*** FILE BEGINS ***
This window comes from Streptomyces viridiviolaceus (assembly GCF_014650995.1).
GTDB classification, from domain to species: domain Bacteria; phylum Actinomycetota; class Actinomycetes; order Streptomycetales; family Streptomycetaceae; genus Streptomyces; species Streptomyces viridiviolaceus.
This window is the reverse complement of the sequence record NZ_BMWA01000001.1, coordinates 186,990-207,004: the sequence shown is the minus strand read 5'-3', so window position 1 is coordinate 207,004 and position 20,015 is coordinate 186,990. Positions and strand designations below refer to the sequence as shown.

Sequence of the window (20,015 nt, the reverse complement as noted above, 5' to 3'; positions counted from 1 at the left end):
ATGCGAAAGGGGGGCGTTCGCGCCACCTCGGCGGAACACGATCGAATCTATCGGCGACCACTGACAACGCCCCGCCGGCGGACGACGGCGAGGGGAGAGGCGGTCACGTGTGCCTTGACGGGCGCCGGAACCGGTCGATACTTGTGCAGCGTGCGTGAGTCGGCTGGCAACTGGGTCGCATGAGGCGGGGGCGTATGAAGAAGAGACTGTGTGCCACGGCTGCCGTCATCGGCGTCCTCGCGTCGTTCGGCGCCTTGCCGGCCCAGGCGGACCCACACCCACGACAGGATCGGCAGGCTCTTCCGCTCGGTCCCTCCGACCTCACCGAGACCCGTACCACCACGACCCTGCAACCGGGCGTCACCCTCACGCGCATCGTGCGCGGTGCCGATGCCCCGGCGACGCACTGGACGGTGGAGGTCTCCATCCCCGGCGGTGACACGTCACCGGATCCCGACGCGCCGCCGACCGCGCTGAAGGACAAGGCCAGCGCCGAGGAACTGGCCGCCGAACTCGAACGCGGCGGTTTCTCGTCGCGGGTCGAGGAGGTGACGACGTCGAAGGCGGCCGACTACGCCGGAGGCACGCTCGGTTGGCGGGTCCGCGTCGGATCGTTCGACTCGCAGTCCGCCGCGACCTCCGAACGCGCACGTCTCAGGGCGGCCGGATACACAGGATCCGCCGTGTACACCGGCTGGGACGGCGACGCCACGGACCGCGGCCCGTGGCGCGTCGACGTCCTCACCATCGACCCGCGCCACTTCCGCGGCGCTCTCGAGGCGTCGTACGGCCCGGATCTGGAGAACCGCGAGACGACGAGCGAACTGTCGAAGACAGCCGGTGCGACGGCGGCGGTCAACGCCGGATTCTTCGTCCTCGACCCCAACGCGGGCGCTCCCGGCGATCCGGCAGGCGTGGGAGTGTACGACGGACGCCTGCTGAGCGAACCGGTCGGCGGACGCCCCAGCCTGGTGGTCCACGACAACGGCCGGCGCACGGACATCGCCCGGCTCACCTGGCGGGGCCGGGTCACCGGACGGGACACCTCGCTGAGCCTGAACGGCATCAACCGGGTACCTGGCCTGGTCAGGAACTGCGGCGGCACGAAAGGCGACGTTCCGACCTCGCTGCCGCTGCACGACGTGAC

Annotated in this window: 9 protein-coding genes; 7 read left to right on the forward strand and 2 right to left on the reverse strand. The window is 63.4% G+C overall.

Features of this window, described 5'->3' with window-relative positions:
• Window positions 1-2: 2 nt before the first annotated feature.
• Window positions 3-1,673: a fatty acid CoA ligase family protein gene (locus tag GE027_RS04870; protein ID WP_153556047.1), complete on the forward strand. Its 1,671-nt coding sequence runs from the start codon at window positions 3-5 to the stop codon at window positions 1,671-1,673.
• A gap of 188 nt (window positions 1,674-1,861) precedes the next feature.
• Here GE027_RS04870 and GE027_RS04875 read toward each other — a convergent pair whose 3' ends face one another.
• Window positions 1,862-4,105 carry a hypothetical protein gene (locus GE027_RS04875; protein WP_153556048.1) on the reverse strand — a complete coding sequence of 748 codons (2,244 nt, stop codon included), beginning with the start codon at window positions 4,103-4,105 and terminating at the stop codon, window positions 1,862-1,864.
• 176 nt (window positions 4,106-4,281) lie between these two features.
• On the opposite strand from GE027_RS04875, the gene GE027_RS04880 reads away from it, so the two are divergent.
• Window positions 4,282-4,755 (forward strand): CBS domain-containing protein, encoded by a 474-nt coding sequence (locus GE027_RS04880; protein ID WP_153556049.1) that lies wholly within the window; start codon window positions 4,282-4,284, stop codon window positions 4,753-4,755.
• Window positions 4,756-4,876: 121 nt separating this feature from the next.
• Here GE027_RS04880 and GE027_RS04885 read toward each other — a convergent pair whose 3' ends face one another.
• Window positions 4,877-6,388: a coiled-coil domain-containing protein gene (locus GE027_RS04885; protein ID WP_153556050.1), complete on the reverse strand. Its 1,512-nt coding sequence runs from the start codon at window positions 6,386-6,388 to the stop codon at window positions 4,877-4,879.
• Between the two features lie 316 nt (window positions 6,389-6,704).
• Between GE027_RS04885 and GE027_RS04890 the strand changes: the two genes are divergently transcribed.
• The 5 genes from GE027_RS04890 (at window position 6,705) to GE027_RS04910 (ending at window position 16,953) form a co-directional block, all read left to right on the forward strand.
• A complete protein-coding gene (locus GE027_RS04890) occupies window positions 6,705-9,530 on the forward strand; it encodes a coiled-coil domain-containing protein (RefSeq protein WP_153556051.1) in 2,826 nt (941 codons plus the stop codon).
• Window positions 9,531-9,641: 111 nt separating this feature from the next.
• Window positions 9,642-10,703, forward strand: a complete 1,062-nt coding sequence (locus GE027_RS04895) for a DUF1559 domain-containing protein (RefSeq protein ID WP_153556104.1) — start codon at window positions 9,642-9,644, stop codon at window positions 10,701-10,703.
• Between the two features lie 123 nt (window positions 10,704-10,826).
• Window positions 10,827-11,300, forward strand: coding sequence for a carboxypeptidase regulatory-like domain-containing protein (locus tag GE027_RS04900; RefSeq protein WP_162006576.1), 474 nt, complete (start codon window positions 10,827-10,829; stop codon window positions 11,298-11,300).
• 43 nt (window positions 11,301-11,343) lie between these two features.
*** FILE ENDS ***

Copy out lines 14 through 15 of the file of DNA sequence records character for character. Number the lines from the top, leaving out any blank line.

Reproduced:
• On the opposite strand from GE027_RS04875, the gene GE027_RS04880 reads away from it, so the two are divergent.
• Window positions 4,282-4,755 (forward strand): CBS domain-containing protein, encoded by a 474-nt coding sequence (locus GE027_RS04880; protein ID WP_153556049.1) that lies wholly within the window; start codon window positions 4,282-4,284, stop codon window positions 4,753-4,755.